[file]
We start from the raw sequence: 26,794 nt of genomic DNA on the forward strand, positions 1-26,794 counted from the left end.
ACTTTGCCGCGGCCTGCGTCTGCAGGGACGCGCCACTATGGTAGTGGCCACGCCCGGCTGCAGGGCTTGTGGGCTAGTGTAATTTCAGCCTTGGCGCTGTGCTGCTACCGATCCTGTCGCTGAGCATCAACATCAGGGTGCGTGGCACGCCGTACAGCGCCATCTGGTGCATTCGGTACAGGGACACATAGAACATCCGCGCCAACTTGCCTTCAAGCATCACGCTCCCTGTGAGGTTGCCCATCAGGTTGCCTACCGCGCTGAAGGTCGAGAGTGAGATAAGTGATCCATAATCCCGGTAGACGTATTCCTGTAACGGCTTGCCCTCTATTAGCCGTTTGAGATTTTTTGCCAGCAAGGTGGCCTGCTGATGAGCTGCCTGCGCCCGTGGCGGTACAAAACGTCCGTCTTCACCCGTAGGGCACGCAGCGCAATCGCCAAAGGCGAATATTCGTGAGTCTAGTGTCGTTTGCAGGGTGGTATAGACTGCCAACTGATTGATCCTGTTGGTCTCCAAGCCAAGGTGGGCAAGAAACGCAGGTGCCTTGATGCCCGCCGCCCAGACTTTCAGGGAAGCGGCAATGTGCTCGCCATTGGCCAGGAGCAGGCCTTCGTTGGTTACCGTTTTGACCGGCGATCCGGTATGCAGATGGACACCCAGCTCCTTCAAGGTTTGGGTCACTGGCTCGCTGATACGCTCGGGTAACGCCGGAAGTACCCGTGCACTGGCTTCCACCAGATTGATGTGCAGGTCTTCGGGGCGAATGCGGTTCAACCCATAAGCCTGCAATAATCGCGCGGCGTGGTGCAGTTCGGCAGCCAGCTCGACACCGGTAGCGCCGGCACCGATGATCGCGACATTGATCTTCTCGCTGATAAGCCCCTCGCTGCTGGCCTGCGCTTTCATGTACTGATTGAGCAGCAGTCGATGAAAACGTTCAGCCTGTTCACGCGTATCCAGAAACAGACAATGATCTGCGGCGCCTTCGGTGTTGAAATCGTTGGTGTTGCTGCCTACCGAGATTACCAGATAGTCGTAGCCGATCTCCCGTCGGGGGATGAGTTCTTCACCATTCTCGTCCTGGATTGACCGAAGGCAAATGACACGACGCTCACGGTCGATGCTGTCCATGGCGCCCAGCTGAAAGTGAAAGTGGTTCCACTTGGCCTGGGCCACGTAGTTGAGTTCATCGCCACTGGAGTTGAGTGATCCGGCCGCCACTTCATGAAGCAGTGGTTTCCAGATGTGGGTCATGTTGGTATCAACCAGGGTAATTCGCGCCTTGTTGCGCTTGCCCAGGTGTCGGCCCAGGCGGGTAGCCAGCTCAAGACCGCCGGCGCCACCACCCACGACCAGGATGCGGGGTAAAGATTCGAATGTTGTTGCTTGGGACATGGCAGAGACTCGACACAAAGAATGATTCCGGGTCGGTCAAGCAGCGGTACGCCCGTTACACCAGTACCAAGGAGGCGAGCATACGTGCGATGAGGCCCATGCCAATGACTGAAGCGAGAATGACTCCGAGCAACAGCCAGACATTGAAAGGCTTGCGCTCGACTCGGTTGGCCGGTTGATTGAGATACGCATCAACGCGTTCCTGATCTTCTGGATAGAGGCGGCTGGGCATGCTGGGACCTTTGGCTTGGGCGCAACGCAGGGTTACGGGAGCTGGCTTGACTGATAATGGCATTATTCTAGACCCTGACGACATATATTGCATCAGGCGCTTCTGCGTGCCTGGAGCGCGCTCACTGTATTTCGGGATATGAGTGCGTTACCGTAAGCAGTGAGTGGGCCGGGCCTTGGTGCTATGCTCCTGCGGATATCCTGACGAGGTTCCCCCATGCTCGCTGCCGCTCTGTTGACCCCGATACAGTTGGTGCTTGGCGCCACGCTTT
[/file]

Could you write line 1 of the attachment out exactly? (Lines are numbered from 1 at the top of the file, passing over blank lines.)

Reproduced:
We start from the raw sequence: 26,794 nt of genomic DNA on the forward strand, positions 1-26,794 counted from the left end.